|Generally safe avalanche conditions. Watch for unstable snow on isolated terrain features.
|Heightened avalanche conditions on specific terrain features. Evaluate snow and terrain carefully; identify features of concern.
|Dangerous avalanche conditions. Careful snowpack evaluation, cautious route-finding, and conservative decision-making essential.
|Very dangerous avalanche conditions. Travel in avalanche terrain not recommended.
|Extraordinarily dangerous avalanche conditions. Avoid all avalanche terrain.
|Likelihood of Avalanches
|Natural and human-triggered avalanches unlikely.
|Natural avalanches unlikely; human-triggered avalanches possible.
|Natural avalanches possible; human-triggered avalanches likely.
|Natural avalanches likely; human-triggered avalanches very likely.
|Natural and human-triggered avalanches certain.
|Avalanche Size and Distribution
|Small avalanches in isolated areas or extreme terrain.
|Small avalanches in specific areas; or large avalanches in isolated areas.
|Small avalanches in many areas; or large avalanches in specific areas; or very large avalanches in isolated areas.
|Large avalanches in many areas; or very large avalanches in specific areas.
|Very large avalanches in many areas.
In the upper elevations winds have been consistently blowing in the upper teens to low 20s out of the East. Expect to encounter wind slabs up to 18″ in depth today in starting zones. While the new storm snow that fell over the weekend has in general bonded well to old surfaces, the simple act of windloading can and will create areas of unstable snow. Continued winds out of the East today will help to increase the size of these slabs. Be on the lookout for snow that looks smooth, rounded and pillowy. These areas will be most sensitive while the snow is being transported and slabs are forming. While the predominant wind direction is out of the East, localized winds will blow in a variety of directions. With this in mind it is important to recognize wind and loading patterns and stay off of slopes that have been recently loaded.
A crust that formed prior to the weekend has shown to be a problem in some areas. Yesterday my partner and I found weak snow just below this new crust to be reactive and unstable in the lower elevations. While this is not a widespread problem, it is worth paying attention to, especially if you experience collapsing/whoompfing as we did yesterday.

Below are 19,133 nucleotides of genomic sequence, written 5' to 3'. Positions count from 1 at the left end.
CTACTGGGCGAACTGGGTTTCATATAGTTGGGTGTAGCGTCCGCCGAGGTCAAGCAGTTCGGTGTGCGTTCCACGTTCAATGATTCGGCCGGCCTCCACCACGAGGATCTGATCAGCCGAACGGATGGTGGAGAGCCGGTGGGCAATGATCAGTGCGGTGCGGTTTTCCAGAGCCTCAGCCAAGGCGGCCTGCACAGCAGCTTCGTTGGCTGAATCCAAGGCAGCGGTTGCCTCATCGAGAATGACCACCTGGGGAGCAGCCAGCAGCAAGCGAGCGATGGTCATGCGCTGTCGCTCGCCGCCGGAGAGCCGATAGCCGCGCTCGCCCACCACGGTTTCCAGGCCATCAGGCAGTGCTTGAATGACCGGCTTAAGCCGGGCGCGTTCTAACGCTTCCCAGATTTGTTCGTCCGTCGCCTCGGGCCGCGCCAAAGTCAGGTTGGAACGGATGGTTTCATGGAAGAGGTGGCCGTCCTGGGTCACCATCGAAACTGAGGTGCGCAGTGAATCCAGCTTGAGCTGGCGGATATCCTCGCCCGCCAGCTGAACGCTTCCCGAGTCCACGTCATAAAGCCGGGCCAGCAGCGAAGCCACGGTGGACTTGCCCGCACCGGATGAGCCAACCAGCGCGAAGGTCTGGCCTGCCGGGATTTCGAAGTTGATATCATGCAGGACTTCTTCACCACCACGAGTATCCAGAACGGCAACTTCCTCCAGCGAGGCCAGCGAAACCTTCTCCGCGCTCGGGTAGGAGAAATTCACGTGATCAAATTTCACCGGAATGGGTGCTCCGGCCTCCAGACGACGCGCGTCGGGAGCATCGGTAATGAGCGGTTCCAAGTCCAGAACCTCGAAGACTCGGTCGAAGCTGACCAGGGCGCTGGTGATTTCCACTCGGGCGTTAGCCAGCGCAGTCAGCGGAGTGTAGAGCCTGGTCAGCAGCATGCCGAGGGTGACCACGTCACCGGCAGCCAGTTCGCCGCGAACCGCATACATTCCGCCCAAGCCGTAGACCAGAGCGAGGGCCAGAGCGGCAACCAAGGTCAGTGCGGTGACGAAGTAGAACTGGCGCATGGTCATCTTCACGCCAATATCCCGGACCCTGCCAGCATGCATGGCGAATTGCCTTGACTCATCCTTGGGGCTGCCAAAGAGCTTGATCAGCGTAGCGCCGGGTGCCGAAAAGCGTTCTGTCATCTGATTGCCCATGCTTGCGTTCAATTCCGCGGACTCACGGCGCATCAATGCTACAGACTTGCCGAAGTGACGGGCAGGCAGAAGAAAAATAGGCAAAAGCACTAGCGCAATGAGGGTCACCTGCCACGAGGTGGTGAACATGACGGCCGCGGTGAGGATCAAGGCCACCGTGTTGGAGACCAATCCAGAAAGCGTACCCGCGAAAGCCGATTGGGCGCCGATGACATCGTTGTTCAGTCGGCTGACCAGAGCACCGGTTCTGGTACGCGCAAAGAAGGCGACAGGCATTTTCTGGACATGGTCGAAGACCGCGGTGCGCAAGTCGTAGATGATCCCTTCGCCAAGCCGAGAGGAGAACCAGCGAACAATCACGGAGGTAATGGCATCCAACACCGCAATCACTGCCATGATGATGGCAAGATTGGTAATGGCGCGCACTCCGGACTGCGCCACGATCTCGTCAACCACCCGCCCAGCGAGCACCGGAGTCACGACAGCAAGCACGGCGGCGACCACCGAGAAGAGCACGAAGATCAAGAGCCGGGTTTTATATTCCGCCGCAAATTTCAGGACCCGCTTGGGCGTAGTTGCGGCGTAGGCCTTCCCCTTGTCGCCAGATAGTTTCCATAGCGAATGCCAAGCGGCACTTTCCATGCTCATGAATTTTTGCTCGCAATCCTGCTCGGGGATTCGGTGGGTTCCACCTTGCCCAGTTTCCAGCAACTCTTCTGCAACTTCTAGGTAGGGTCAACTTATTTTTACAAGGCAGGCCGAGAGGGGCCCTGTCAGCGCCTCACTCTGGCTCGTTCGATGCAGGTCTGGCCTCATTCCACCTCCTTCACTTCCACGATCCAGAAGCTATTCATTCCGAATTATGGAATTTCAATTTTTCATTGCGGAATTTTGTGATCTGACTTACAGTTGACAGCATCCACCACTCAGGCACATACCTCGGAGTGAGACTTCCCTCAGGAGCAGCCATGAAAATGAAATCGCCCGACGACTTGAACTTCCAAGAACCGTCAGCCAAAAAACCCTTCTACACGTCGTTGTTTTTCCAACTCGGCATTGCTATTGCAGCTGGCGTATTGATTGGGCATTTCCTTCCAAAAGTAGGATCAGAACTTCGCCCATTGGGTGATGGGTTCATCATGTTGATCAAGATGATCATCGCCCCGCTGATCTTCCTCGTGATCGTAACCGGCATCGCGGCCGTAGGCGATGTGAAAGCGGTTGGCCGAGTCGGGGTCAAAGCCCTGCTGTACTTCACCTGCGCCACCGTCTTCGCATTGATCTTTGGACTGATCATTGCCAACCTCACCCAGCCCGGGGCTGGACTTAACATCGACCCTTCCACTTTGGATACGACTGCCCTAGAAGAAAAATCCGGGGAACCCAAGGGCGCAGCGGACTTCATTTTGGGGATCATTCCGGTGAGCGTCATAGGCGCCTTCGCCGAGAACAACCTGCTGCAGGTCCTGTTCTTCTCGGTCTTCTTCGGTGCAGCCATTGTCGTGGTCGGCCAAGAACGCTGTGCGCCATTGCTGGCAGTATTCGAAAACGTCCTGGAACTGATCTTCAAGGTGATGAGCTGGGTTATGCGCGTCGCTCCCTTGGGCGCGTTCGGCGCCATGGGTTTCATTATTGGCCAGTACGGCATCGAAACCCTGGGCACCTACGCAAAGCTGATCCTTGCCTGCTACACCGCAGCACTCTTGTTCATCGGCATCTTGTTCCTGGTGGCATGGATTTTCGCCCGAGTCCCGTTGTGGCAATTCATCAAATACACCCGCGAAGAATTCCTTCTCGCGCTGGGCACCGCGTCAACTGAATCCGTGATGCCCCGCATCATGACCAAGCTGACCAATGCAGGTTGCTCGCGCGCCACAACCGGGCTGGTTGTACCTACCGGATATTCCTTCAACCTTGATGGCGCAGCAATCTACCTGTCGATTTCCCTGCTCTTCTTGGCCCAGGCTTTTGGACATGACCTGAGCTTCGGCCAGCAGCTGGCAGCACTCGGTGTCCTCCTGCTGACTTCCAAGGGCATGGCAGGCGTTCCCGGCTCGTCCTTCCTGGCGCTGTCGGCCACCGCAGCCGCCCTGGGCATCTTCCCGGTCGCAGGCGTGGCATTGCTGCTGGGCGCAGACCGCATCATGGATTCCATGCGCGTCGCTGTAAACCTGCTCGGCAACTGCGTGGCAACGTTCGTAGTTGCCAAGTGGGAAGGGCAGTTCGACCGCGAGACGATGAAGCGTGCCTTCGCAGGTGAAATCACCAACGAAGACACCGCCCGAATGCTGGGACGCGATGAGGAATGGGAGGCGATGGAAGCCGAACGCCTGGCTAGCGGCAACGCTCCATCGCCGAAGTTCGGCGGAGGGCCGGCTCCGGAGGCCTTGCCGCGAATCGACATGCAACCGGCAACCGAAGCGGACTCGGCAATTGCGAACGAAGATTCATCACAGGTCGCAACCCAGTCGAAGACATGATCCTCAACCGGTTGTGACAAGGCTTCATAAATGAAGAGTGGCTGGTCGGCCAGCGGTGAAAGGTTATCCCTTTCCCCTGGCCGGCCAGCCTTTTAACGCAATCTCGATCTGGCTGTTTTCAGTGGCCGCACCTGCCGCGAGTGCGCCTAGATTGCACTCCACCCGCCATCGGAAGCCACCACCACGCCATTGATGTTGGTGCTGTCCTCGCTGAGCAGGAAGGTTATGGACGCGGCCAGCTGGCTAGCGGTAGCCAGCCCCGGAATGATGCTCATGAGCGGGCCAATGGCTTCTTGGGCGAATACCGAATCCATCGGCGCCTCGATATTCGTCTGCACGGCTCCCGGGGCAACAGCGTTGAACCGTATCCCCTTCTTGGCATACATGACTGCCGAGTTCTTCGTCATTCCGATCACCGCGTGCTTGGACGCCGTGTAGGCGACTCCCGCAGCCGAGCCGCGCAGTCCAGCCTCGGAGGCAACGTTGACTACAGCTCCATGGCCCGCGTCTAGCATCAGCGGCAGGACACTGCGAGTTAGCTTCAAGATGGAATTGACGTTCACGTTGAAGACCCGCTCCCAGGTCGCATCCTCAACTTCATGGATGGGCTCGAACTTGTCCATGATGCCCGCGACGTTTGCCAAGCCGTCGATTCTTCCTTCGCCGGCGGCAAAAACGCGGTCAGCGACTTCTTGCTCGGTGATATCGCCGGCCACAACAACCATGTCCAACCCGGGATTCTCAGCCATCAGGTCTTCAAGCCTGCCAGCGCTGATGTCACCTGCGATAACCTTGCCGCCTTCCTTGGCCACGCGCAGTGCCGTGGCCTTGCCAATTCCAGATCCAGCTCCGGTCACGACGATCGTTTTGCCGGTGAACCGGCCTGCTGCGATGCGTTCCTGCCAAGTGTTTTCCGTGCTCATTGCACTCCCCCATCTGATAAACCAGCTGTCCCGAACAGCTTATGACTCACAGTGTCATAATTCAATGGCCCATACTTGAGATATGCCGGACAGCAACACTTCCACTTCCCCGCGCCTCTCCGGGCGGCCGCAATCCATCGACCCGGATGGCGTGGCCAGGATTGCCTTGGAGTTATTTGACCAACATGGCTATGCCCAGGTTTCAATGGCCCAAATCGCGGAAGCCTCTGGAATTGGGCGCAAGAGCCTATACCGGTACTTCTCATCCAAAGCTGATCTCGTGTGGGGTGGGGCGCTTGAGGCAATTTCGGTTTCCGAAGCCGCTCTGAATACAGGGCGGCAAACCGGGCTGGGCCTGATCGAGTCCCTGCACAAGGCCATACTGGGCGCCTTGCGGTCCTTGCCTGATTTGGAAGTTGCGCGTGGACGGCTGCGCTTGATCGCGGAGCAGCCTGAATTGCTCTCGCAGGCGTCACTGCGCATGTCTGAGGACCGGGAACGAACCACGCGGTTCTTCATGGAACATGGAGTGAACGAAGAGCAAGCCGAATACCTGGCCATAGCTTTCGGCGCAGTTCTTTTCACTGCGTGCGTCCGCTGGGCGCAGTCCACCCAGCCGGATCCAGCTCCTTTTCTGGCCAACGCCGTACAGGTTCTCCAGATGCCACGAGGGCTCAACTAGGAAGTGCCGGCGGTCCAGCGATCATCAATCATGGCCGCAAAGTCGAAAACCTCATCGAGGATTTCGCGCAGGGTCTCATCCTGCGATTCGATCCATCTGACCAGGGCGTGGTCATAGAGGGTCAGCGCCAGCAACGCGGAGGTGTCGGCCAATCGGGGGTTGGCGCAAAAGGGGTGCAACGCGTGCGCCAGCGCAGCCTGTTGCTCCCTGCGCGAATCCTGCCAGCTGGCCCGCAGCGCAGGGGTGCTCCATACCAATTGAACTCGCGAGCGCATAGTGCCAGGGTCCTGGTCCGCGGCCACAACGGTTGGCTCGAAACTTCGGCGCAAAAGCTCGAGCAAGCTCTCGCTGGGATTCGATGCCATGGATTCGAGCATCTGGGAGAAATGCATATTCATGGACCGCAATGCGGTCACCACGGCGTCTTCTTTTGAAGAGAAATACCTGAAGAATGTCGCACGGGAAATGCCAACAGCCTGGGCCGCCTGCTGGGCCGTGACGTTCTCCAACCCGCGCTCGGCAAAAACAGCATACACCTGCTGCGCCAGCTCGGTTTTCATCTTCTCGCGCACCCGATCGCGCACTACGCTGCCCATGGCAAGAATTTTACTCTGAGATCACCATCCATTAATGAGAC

Deeper weak layers that were reactive in tests and have produced several avalanches over the past two weeks have not shown to be a problem recently. A mid elevation crust (~1,500′-3,000′) with weak snow above, and the old weak snow at the ground have been the two layers we have been tracking. Despite a lack of activity at these layers it is still worth keeping them in mind as they have the potential to re activate in areas where the snowpack is more shallow.
Over the past 24 hours the mountains have picked up to 3″ of new snow in the Girdwood Valley, with lesser amounts on Turnagain Pass. Winds have averaged 15 mph out of the East and temps have been in the high teens F at 3,800′ and around 32 F at sea level.
Today we should expect to see light snow showers picking up later in the day as another weak low pressure system moves over the forecast area. Ridgetop winds will blow 20-30 mph out of the East and temps at 1,000′ will be in the mid twenties.
The extended outlook calls for more of the same, as an active weather pattern continues to bring modest amounts of snow to the area.
Wendy will issue the next advisory tomorrow morning, February 26th.
|Observation: Bertha Creek
|Schauer/ Cullen Forecaster
|Observation: Magnum & Cornbiscuit
|Moderow / St. Clair
|Observation: Tincan Backdoor
|APU Snow Science I
|Observation: Silvertip Creek
|Observation: Seattle Ridge
|John Sykes Forecaster
|Observation: Kickstep NE Bowl
|Observation: TinCan Backdoor/ Center Ridge
|AAS L1 Turnagain
|Avalanche: Lynx Creek
|Observation: Turnagain, Seattle, Mt Ascension
|Silverton Mountain Guides